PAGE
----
Fairs and agricultural shows pose unique One Health risks because they bring together crowds of people and animals with opportunities for close contact among them and mixing of different animals from different places. Events like these can contribute to the spread of SARS-CoV-2 from person to person but may also pose a risk of infection to certain types of animals.
During the COVID-19 pandemic, show organizers should follow CDC’s Considerations for Events and Gatherings when deciding whether to hold, postpone, or cancel a fair, agricultural show, or other event where animals may be exhibited. Planners should also act in accordance with state and local jurisdictional guidance with regards to continuing operations at fair grounds or agricultural shows.
For general disease prevention when interacting with animals, follow advice in the Compendium of Measures to Prevent Disease Associated with Animals in Public Settingspdf iconexternal icon, which provides standard recommendations on reducing the risk of disease related to animal contact in public settings for public health officials, veterinarians, animal venue operators, animal exhibitors (e.g., 4-H programs), visitors to animal venues and exhibits, teachers, camp operators, and others. Additional information and a checklist on biosecurity measures to prevent zoonotic diseases from spreading at fairs and animal exhibitions may be found in the NASPHV’s Resources on Zoonotic Influenzaexternal icon.
Fair and agricultural show organizers should consider the potential for COVID-19 to spread from person to person, person to animal, and possibly from animal to animal. The risk of animal-to-person spread is considered low. However, it appears that people can spread the virus to animals in some situations, usually during close contact. Event organizers should take precautions to minimize transmission of all zoonotic diseases between people and animals.
Some animals have been reported to be infected with SARS-CoV-2 worldwide, including pet cats and dogs in the United States. To date, there have been no reports of horses, cows, pigs, chickens, or ducks testing positive for SARS-COV-2. More studies are needed to understand if and how different animals could be affected by COVID-19.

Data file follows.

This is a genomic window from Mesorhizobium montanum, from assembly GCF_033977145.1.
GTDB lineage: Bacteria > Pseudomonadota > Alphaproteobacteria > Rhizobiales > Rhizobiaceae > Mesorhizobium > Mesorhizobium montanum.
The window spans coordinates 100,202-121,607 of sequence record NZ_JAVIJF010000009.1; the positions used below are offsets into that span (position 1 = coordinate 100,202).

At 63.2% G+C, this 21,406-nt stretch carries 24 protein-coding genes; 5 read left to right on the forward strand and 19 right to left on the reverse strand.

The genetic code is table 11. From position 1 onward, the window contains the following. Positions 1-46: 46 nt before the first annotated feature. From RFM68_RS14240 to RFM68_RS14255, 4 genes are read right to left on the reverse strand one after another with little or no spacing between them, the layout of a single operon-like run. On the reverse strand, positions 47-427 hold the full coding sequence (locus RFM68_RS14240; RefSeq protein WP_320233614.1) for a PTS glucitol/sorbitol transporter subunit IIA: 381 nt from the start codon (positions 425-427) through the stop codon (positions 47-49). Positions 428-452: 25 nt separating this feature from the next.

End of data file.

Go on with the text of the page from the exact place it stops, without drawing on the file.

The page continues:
Precautions for animals
Although there have been no reports of livestock being infected with SARS-CoV-2, other types of animals have been infected. We are still learning about this virus and how it might affect different animals. Take precautions to prevent the potential spread of the virus among animals at your event.
- Prohibit from the show any species shown to be susceptible to SARS-CoV-2, including cats and other felids, dogs, small mammals, mink and other mustelids like ferrets, and other animalsexternal icon shown to be susceptible to this virus.
- Follow good biosecurityexternal icon practices to prevent the spread of pathogens between the fair and the farm. These include management practices on the farm, in transit, and at the destination. Biosecurity applies to both people and animals and includes these practices:
- Use good hand hygiene.
- Keep visitors on the farm to a minimum.
- Clean and disinfect all equipment, tools, and other items between uses.
- Wear proper attire and PPE when coming in to contact with animals or where they live.
- Monitor animals for signs of illness.
- Do not allow admission of any animals that are sick. Animals infected with SARS-CoV-2 may have a range of clinical signs including fever, coughing, difficulty breathing or shortness of breath, lethargy, sneezing, runny nose, eye discharge, vomiting, or diarrhea.
- All animals should receive a screening examination from a veterinarian, veterinary technician, or experienced animal care and handling specialist before being allowed on the premises.
- Agricultural fairs may require a health certificate from a licensed veterinarian for each animal brought to fair grounds.
- Animals should be examined daily for signs of illness.
- Exhibitors should report sick animals to the fair veterinarian or designee immediately.
- Prevent contact between pens of animals from different farms or households to prevent unnecessary interactions. Prevention may be accomplished by spacing out pens, staggering animals with an empty pen in between, or making other arrangements based on the facility.
- Place pens and stalls in a manner that keeps the public at least 6 feet away from the animal.
- Clean and disinfect animal areas frequently, including between uses for different animal species.
- Use facilities that provide adequate ventilation for animals and people.
- Limit interactions and maintain a distance of at least 6 feet between animals and people and between people, including fair staff, judges, and the public who are not from the same farm or household as the animal or its caretaker.